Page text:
By Joachim Grawe
In partnership with Energie-Fakten
Nuclear fusion offers a great hope for mankind's future energy supply. It imitates in a technical process the physical phenomena occurring in the sun and all other stars, where hydrogen nuclei are combined ('fused') into helium nuclei, releasing giant quantities of energy according to Einstein's formula E=mc2.
On earth, it is impossible to achieve the enormous pressure of 100 billion bar inside the sun. Therefore, fusion of the lighter nuclei of 2 isotopes (i.e. atoms with a different number of neutrons in the nucleus) of hydrogen is being pursued: i.e. deuterium (with a nucleus of 1 proton, as in 'normal' hydrogen and 1 neutron) and tritium (1 proton + 2 neutrons). Deuterium is abundantly available in oceans at a concentration of 140 g/tonne. Tritium can be produced from the common metal lithium.
To initiate ('ignite') the fusion process, the D-T mixture needs to be converted into a plasma - i.e. a state whereby nuclei are separated from the electrons that normally surround them. The plasma needs to be heated to at least 100 million degrees, under extreme compression, and kept for a prolonged period while containing its heat inside. At all times, contact of the plasma with its container - a round tube called 'torus' - needs to be avoided. This is achieved through very strong magnets.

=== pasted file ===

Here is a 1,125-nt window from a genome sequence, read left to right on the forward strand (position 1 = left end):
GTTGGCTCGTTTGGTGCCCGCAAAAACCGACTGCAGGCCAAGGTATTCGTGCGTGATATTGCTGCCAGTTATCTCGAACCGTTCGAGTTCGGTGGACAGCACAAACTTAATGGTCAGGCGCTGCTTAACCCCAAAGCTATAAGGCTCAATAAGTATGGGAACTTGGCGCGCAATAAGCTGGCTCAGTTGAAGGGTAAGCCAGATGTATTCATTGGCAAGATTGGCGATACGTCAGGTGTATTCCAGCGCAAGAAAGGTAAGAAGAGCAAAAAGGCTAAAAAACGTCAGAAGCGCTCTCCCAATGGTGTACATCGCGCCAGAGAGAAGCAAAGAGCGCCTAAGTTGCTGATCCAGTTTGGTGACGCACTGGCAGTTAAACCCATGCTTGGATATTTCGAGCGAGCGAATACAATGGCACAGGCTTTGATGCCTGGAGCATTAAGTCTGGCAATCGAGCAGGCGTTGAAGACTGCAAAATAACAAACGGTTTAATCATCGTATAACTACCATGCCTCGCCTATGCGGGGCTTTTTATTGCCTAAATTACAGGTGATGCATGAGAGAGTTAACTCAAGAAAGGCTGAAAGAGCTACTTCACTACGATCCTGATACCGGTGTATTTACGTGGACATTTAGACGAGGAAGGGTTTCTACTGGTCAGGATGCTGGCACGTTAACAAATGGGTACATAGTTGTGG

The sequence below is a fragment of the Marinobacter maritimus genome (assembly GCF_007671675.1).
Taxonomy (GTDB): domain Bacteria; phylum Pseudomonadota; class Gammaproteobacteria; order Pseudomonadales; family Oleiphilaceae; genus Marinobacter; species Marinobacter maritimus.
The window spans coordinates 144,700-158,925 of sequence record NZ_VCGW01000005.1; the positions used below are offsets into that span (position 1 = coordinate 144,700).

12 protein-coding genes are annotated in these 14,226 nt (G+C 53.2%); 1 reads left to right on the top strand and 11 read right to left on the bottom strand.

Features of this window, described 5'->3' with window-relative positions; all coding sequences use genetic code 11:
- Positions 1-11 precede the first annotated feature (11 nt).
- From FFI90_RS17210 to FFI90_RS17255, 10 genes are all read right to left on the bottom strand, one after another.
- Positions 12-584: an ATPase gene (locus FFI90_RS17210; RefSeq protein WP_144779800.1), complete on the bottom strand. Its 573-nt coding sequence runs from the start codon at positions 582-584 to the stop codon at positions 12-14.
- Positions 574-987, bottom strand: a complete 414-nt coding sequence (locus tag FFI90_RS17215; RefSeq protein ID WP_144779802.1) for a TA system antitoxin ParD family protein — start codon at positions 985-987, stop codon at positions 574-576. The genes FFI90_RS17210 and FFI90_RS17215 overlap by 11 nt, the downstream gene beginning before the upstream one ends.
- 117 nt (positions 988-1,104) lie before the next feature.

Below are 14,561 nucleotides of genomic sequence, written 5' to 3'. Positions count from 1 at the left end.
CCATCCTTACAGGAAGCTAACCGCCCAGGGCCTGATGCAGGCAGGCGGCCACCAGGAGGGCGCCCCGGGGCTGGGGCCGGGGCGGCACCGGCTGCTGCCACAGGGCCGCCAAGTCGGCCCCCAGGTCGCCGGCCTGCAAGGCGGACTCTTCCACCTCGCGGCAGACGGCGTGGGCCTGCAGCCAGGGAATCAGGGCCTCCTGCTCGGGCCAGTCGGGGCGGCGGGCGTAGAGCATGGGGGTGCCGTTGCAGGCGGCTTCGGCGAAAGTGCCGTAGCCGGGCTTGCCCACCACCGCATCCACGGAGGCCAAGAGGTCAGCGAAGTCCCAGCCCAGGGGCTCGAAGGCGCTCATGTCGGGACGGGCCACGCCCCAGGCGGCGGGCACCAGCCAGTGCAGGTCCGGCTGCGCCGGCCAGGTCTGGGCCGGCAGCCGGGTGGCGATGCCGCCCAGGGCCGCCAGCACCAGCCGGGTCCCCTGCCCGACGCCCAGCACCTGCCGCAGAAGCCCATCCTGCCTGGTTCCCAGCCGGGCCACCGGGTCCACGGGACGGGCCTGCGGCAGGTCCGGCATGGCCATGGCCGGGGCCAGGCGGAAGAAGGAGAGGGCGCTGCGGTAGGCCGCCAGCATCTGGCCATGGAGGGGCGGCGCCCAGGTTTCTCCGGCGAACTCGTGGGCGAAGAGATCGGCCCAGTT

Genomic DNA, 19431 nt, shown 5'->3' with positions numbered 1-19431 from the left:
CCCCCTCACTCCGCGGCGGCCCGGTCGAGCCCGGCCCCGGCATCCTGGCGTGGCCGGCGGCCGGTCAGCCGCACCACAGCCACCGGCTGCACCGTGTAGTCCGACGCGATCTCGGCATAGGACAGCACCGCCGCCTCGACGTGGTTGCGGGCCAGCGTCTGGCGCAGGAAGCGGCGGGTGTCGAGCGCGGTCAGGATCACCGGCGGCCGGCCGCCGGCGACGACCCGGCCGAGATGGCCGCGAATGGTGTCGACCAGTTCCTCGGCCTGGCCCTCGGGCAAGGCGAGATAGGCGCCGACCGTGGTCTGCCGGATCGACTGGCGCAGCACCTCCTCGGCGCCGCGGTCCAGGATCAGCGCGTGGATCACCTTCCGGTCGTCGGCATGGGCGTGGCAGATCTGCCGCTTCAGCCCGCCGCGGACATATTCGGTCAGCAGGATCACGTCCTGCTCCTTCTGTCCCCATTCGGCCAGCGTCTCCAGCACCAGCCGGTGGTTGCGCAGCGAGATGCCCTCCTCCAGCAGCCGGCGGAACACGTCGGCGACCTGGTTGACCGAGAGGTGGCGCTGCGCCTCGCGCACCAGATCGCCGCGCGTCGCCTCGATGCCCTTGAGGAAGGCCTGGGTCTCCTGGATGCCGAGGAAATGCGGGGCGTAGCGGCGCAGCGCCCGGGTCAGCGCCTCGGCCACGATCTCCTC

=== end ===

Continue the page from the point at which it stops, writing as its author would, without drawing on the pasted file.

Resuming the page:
Containment of the plasma has been achieved already in 1951. The European test facility JET in Culham (UK) could achieve in 1997 to generate 16 MW of heat for a short while, consuming twice as much power to conduct the experiment. A larger reactor will be constructed from 2007 in Cadarache (France), through world-wide cooperation. This reactor will for the first time produce an energy surplus. It will be used for 10 years to build experience. If the results are positive, construction of the first demonstration reactor 'DEMO' will start. The energy return of this reactor should be a factor 4.
From 2060, nuclear fusion could provide a sizeable contribution to energy supply. It represents the next stage of development for nuclear technology, after the 'backup solution' nuclear fission. Fission is expected to contribute from 2020 with so-called Generation-IV reactors, which offer better reactor safety.
This contribution was originally published in the German languageon september 7, 2006 by Energie-Fakten.